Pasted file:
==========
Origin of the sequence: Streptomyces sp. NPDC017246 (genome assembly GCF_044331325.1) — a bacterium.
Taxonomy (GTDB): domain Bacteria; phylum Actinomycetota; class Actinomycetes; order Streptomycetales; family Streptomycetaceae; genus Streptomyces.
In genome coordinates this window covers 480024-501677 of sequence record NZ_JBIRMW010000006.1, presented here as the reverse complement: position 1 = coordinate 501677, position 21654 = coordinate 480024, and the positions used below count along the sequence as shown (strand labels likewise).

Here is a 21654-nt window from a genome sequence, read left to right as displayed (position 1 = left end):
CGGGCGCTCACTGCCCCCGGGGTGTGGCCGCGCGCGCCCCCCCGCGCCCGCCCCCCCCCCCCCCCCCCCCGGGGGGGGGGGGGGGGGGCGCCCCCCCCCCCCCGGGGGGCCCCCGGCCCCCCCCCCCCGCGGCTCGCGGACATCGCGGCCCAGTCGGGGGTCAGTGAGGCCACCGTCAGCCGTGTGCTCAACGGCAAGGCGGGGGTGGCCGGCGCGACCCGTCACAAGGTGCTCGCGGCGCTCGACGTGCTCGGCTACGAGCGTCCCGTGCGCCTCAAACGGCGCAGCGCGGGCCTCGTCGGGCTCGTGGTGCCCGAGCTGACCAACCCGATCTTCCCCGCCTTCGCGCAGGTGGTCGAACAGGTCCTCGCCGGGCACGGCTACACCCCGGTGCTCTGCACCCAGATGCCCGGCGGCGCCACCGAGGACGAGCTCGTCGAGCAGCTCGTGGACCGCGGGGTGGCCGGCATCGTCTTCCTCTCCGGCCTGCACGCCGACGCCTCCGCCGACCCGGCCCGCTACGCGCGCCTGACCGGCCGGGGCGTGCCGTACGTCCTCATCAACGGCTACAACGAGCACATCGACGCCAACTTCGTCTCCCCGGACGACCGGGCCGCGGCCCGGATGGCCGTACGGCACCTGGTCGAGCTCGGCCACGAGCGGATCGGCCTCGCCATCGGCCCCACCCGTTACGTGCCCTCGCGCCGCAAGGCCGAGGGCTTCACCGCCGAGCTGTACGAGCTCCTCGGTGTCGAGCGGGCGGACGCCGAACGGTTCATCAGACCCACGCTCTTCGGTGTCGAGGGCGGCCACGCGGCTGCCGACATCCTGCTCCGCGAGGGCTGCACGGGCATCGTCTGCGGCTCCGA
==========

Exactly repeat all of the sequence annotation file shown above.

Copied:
Origin of the sequence: Streptomyces sp. NPDC017246 (genome assembly GCF_044331325.1) — a bacterium.
Taxonomy (GTDB): domain Bacteria; phylum Actinomycetota; class Actinomycetes; order Streptomycetales; family Streptomycetaceae; genus Streptomyces.
In genome coordinates this window covers 480024-501677 of sequence record NZ_JBIRMW010000006.1, presented here as the reverse complement: position 1 = coordinate 501677, position 21654 = coordinate 480024, and the positions used below count along the sequence as shown (strand labels likewise).

Here is a 21654-nt window from a genome sequence, read left to right as displayed (position 1 = left end):
CGGGCGCTCACTGCCCCCGGGGTGTGGCCGCGCGCGCCCCCCCGCGCCCGCCCCCCCCCCCCCCCCCCCCGGGGGGGGGGGGGGGGGGCGCCCCCCCCCCCCCGGGGGGCCCCCGGCCCCCCCCCCCCGCGGCTCGCGGACATCGCGGCCCAGTCGGGGGTCAGTGAGGCCACCGTCAGCCGTGTGCTCAACGGCAAGGCGGGGGTGGCCGGCGCGACCCGTCACAAGGTGCTCGCGGCGCTCGACGTGCTCGGCTACGAGCGTCCCGTGCGCCTCAAACGGCGCAGCGCGGGCCTCGTCGGGCTCGTGGTGCCCGAGCTGACCAACCCGATCTTCCCCGCCTTCGCGCAGGTGGTCGAACAGGTCCTCGCCGGGCACGGCTACACCCCGGTGCTCTGCACCCAGATGCCCGGCGGCGCCACCGAGGACGAGCTCGTCGAGCAGCTCGTGGACCGCGGGGTGGCCGGCATCGTCTTCCTCTCCGGCCTGCACGCCGACGCCTCCGCCGACCCGGCCCGCTACGCGCGCCTGACCGGCCGGGGCGTGCCGTACGTCCTCATCAACGGCTACAACGAGCACATCGACGCCAACTTCGTCTCCCCGGACGACCGGGCCGCGGCCCGGATGGCCGTACGGCACCTGGTCGAGCTCGGCCACGAGCGGATCGGCCTCGCCATCGGCCCCACCCGTTACGTGCCCTCGCGCCGCAAGGCCGAGGGCTTCACCGCCGAGCTGTACGAGCTCCTCGGTGTCGAGCGGGCGGACGCCGAACGGTTCATCAGACCCACGCTCTTCGGTGTCGAGGGCGGCCACGCGGCTGCCGACATCCTGCTCCGCGAGGGCTGCACGGGCATCGTCTGCGGCTCCGA